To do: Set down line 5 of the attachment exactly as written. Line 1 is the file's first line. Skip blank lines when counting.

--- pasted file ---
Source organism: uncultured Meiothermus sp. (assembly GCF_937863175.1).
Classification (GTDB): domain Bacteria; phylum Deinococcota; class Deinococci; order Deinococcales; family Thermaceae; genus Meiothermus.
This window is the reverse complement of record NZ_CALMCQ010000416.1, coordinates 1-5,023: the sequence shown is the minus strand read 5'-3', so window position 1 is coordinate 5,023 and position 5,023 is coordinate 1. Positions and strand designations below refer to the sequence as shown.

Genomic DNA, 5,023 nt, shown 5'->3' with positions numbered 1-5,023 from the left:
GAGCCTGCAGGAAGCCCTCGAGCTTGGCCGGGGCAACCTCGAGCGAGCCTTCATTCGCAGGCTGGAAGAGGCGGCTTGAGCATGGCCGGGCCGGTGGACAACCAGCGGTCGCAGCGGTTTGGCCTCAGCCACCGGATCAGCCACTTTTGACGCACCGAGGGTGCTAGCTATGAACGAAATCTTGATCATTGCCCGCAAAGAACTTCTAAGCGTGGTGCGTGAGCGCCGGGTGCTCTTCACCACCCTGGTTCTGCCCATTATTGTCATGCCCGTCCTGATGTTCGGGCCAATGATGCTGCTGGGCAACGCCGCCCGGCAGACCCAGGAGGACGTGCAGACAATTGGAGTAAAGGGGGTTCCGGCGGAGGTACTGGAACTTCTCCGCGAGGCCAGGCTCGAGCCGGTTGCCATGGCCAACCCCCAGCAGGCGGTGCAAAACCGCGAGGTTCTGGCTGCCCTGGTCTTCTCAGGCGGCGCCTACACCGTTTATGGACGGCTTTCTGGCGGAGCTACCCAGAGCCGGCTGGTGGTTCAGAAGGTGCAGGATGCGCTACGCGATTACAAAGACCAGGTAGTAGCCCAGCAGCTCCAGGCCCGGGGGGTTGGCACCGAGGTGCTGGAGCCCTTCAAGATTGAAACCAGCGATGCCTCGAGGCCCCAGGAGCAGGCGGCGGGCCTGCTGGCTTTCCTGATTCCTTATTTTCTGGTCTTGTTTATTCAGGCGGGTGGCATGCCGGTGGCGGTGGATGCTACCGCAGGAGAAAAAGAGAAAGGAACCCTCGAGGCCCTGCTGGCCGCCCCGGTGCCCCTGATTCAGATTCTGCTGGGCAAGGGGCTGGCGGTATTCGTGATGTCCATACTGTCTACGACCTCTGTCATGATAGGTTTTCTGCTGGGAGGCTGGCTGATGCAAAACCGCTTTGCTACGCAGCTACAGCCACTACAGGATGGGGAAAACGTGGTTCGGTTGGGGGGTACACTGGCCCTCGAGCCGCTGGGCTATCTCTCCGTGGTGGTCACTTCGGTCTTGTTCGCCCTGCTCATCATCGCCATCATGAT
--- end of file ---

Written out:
GAGCCTGCAGGAAGCCCTCGAGCTTGGCCGGGGCAACCTCGAGCGAGCCTTCATTCGCAGGCTGGAAGAGGCGGCTTGAGCATGGCCGGGCCGGTGGACAACCAGCGGTCGCAGCGGTTTGGCCTCAGCCACCGGATCAGCCACTTTTGACGCACCGAGGGTGCTAGCTATGAACGAAATCTTGATCATTGCCCGCAAAGAACTTCTAAGCGTGGTGCGTGAGCGCCGGGTGCTCTTCACCACCCTGGTTCTGCCCATTATTGTCATGCCCGTCCTGATGTTCGGGCCAATGATGCTGCTGGGCAACGCCGCCCGGCAGACCCAGGAGGACGTGCAGACAATTGGAGTAAAGGGGGTTCCGGCGGAGGTACTGGAACTTCTCCGCGAGGCCAGGCTCGAGCCGGTTGCCATGGCCAACCCCCAGCAGGCGGTGCAAAACCGCGAGGTTCTGGCTGCCCTGGTCTTCTCAGGCGGCGCCTACACCGTTTATGGACGGCTTTCTGGCGGAGCTACCCAGAGCCGGCTGGTGGTTCAGAAGGTGCAGGATGCGCTACGCGATTACAAAGACCAGGTAGTAGCCCAGCAGCTCCAGGCCCGGGGGGTTGGCACCGAGGTGCTGGAGCCCTTCAAGATTGAAACCAGCGATGCCTCGAGGCCCCAGGAGCAGGCGGCGGGCCTGCTGGCTTTCCTGATTCCTTATTTTCTGGTCTTGTTTATTCAGGCGGGTGGCATGCCGGTGGCGGTGGATGCTACCGCAGGAGAAAAAGAGAAAGGAACCCTCGAGGCCCTGCTGGCCGCCCCGGTGCCCCTGATTCAGATTCTGCTGGGCAAGGGGCTGGCGGTATTCGTGATGTCCATACTGTCTACGACCTCTGTCATGATAGGTTTTCTGCTGGGAGGCTGGCTGATGCAAAACCGCTTTGCTACGCAGCTACAGCCACTACAGGATGGGGAAAACGTGGTTCGGTTGGGGGGTACACTGGCCCTCGAGCCGCTGGGCTATCTCTCCGTGGTGGTCACTTCGGTCTTGTTCGCCCTGCTCATCATCGCCATCATGAT